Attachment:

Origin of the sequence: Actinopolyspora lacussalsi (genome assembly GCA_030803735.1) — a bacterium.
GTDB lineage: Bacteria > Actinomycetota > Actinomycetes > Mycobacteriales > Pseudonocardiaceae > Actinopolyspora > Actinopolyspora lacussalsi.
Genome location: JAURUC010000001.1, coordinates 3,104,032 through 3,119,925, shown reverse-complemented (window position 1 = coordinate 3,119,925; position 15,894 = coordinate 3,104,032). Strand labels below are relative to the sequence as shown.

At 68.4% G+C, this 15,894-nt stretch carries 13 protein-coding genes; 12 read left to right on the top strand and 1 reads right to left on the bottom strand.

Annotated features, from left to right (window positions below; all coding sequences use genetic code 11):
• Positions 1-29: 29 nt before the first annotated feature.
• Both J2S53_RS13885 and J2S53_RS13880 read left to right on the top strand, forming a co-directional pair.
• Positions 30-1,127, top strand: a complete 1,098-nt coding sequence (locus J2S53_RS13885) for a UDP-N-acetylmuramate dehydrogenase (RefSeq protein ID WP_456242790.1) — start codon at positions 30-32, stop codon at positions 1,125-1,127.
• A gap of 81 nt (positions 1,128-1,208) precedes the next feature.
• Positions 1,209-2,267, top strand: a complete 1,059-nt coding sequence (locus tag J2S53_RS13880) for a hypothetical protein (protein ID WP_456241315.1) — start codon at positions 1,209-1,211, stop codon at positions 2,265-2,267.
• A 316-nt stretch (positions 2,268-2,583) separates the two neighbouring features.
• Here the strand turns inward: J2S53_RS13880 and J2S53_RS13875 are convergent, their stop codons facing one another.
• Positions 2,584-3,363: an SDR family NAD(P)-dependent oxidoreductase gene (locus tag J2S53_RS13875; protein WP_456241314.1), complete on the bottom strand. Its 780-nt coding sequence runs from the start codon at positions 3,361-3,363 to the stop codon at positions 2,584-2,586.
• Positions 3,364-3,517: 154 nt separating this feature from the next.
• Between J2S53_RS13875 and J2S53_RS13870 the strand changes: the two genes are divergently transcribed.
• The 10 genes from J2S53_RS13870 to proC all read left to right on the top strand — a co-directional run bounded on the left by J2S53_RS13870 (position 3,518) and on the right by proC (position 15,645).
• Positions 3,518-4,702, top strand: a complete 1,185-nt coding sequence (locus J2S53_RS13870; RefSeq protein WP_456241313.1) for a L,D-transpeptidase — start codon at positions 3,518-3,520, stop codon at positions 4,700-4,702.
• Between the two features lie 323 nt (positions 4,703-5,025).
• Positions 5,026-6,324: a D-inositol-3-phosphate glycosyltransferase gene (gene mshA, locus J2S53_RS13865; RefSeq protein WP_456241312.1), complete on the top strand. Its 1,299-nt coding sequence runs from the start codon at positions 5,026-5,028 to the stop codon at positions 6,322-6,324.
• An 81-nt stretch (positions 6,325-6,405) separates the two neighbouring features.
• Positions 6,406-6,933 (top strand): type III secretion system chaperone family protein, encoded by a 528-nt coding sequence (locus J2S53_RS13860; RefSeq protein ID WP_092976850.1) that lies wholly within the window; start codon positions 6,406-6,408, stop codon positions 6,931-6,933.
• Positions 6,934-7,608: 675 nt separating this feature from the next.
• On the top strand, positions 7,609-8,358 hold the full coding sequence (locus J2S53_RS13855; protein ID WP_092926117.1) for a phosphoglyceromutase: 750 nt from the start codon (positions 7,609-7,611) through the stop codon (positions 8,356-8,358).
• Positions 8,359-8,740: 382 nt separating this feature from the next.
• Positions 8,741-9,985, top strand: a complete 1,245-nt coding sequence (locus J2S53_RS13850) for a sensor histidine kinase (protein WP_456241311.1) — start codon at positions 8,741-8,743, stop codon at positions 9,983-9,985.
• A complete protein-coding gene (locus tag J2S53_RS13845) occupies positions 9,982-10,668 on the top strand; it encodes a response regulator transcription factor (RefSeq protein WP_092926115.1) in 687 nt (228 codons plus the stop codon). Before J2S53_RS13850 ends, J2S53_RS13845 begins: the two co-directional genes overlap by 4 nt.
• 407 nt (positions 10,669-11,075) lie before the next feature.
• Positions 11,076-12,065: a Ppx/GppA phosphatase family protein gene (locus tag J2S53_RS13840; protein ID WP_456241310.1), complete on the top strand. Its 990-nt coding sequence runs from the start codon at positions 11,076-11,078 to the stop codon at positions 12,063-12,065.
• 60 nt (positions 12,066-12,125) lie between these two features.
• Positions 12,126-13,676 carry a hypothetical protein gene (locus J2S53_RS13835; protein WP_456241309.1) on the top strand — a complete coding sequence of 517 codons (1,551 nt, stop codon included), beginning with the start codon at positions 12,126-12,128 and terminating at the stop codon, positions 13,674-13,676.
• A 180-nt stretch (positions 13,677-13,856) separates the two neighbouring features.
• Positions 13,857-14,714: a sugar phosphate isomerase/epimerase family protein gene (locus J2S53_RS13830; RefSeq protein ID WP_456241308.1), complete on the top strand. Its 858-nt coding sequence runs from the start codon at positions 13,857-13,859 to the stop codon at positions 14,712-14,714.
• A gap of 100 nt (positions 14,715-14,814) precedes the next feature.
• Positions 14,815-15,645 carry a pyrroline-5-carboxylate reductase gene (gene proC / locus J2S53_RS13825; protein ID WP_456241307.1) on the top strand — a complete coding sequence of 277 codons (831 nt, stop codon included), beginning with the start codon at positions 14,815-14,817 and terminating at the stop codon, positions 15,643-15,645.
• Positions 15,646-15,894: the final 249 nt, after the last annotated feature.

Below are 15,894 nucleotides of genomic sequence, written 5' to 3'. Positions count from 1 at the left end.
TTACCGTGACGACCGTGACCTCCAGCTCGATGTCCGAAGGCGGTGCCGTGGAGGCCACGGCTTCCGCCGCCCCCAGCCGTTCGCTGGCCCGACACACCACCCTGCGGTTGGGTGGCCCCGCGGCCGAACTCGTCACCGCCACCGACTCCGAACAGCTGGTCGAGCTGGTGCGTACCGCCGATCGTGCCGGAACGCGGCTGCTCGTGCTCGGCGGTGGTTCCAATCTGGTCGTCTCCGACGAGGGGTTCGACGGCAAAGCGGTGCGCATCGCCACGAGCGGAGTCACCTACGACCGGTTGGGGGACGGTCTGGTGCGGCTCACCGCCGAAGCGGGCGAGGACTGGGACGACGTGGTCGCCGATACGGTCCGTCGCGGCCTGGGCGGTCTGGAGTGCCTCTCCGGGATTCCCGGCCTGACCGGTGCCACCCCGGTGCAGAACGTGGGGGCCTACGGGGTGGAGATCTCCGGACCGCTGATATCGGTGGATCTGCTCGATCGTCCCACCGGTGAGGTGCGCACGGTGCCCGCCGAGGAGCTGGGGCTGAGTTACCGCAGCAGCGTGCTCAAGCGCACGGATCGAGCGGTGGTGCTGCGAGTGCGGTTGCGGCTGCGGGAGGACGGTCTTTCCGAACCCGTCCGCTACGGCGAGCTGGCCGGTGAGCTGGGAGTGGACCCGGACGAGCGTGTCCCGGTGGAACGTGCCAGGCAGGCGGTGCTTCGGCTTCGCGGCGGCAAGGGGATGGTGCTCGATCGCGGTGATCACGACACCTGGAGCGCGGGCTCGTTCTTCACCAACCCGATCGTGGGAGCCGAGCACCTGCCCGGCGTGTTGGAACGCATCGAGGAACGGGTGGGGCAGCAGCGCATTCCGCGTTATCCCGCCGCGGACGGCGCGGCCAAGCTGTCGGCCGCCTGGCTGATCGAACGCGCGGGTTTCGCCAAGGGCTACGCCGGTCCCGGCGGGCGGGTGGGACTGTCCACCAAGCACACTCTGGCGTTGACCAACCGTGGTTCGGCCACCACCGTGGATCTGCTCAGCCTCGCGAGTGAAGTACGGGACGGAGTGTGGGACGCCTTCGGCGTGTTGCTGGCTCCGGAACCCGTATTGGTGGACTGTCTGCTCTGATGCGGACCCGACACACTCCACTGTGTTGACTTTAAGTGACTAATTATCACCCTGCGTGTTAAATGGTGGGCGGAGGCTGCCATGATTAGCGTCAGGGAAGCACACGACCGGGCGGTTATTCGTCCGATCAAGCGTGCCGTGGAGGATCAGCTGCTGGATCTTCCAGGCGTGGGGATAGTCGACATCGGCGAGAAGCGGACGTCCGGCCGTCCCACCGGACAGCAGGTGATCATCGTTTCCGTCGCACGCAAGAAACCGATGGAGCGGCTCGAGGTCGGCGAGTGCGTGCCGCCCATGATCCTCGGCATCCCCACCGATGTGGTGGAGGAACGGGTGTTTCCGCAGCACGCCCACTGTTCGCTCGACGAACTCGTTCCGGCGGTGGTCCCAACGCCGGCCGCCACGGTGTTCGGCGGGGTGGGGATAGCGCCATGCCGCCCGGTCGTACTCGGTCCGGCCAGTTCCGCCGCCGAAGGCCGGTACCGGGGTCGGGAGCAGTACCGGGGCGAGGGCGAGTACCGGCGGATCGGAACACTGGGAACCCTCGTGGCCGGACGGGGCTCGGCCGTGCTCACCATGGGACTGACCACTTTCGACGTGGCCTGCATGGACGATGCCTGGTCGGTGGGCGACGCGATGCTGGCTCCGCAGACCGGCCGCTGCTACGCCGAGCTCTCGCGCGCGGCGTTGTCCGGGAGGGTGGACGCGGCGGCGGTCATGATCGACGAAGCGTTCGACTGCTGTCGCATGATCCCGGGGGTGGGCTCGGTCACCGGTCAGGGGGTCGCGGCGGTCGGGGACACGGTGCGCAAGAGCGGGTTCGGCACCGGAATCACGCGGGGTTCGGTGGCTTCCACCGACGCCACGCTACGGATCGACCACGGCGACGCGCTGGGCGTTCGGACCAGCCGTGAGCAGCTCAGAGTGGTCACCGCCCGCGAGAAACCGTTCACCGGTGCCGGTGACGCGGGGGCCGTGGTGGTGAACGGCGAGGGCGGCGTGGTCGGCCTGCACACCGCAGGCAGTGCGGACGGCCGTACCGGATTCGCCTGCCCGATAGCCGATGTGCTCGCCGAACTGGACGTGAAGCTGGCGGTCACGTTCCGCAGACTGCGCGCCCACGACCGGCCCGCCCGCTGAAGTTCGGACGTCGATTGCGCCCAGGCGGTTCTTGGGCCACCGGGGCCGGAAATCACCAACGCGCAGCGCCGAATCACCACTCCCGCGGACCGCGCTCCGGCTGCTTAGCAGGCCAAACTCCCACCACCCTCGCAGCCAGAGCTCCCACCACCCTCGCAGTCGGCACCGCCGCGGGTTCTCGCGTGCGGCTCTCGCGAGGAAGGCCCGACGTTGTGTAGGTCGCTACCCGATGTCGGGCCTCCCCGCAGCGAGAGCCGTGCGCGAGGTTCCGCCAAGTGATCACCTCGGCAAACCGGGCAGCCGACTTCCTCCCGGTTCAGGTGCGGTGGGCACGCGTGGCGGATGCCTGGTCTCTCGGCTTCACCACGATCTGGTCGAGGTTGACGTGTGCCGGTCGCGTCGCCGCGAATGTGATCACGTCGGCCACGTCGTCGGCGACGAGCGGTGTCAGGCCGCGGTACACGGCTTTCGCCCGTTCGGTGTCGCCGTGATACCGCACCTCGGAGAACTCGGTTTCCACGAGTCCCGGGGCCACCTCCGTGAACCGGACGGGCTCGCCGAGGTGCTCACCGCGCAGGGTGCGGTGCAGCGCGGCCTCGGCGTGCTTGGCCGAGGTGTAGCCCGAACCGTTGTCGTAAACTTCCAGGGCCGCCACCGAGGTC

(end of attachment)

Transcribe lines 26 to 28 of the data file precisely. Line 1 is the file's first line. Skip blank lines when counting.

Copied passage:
• A complete protein-coding gene (locus tag J2S53_RS13845) occupies positions 9,982-10,668 on the top strand; it encodes a response regulator transcription factor (RefSeq protein WP_092926115.1) in 687 nt (228 codons plus the stop codon). Before J2S53_RS13850 ends, J2S53_RS13845 begins: the two co-directional genes overlap by 4 nt.
• 407 nt (positions 10,669-11,075) lie before the next feature.
• Positions 11,076-12,065: a Ppx/GppA phosphatase family protein gene (locus tag J2S53_RS13840; protein ID WP_456241310.1), complete on the top strand. Its 990-nt coding sequence runs from the start codon at positions 11,076-11,078 to the stop codon at positions 12,063-12,065.